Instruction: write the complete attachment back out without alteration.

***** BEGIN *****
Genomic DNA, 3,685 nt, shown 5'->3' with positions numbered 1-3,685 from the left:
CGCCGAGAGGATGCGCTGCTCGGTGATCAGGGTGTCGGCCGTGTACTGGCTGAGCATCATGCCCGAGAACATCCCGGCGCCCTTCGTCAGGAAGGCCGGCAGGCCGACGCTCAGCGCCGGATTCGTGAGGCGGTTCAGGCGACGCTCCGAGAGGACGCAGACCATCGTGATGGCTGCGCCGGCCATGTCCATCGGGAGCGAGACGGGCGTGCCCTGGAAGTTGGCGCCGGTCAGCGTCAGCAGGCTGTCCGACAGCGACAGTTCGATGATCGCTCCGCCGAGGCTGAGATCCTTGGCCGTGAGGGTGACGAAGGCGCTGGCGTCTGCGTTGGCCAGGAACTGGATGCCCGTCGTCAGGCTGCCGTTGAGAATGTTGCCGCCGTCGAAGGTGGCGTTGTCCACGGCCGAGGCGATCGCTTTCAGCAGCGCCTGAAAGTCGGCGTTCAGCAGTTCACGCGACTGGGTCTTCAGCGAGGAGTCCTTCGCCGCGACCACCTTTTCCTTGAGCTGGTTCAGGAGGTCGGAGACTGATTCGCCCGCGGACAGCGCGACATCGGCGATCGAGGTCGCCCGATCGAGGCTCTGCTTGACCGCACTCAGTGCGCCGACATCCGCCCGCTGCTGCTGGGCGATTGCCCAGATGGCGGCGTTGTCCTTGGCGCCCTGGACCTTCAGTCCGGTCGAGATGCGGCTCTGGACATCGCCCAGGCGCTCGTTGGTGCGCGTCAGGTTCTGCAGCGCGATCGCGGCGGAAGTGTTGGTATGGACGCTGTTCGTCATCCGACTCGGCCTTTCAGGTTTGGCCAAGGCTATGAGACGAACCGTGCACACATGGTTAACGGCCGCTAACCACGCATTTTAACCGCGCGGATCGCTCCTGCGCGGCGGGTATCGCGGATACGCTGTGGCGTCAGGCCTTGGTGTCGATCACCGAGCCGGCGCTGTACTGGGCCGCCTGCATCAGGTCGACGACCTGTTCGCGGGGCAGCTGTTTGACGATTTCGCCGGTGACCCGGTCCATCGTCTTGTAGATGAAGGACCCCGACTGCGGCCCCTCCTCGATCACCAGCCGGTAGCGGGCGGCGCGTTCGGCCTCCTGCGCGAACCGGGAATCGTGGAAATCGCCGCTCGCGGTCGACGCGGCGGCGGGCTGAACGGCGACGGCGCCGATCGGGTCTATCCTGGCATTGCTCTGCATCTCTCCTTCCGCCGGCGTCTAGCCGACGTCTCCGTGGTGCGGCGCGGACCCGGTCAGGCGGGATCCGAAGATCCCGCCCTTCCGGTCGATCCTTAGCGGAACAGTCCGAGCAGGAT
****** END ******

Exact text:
Genomic DNA, 3,685 nt, shown 5'->3' with positions numbered 1-3,685 from the left:
CGCCGAGAGGATGCGCTGCTCGGTGATCAGGGTGTCGGCCGTGTACTGGCTGAGCATCATGCCCGAGAACATCCCGGCGCCCTTCGTCAGGAAGGCCGGCAGGCCGACGCTCAGCGCCGGATTCGTGAGGCGGTTCAGGCGACGCTCCGAGAGGACGCAGACCATCGTGATGGCTGCGCCGGCCATGTCCATCGGGAGCGAGACGGGCGTGCCCTGGAAGTTGGCGCCGGTCAGCGTCAGCAGGCTGTCCGACAGCGACAGTTCGATGATCGCTCCGCCGAGGCTGAGATCCTTGGCCGTGAGGGTGACGAAGGCGCTGGCGTCTGCGTTGGCCAGGAACTGGATGCCCGTCGTCAGGCTGCCGTTGAGAATGTTGCCGCCGTCGAAGGTGGCGTTGTCCACGGCCGAGGCGATCGCTTTCAGCAGCGCCTGAAAGTCGGCGTTCAGCAGTTCACGCGACTGGGTCTTCAGCGAGGAGTCCTTCGCCGCGACCACCTTTTCCTTGAGCTGGTTCAGGAGGTCGGAGACTGATTCGCCCGCGGACAGCGCGACATCGGCGATCGAGGTCGCCCGATCGAGGCTCTGCTTGACCGCACTCAGTGCGCCGACATCCGCCCGCTGCTGCTGGGCGATTGCCCAGATGGCGGCGTTGTCCTTGGCGCCCTGGACCTTCAGTCCGGTCGAGATGCGGCTCTGGACATCGCCCAGGCGCTCGTTGGTGCGCGTCAGGTTCTGCAGCGCGATCGCGGCGGAAGTGTTGGTATGGACGCTGTTCGTCATCCGACTCGGCCTTTCAGGTTTGGCCAAGGCTATGAGACGAACCGTGCACACATGGTTAACGGCCGCTAACCACGCATTTTAACCGCGCGGATCGCTCCTGCGCGGCGGGTATCGCGGATACGCTGTGGCGTCAGGCCTTGGTGTCGATCACCGAGCCGGCGCTGTACTGGGCCGCCTGCATCAGGTCGACGACCTGTTCGCGGGGCAGCTGTTTGACGATTTCGCCGGTGACCCGGTCCATCGTCTTGTAGATGAAGGACCCCGACTGCGGCCCCTCCTCGATCACCAGCCGGTAGCGGGCGGCGCGTTCGGCCTCCTGCGCGAACCGGGAATCGTGGAAATCGCCGCTCGCGGTCGACGCGGCGGCGGGCTGAACGGCGACGGCGCCGATCGGGTCTATCCTGGCATTGCTCTGCATCTCTCCTTCCGCCGGCGTCTAGCCGACGTCTCCGTGGTGCGGCGCGGACCCGGTCAGGCGGGATCCGAAGATCCCGCCCTTCCGGTCGATCCTTAGCGGAACAGTCCGAGCAGGAT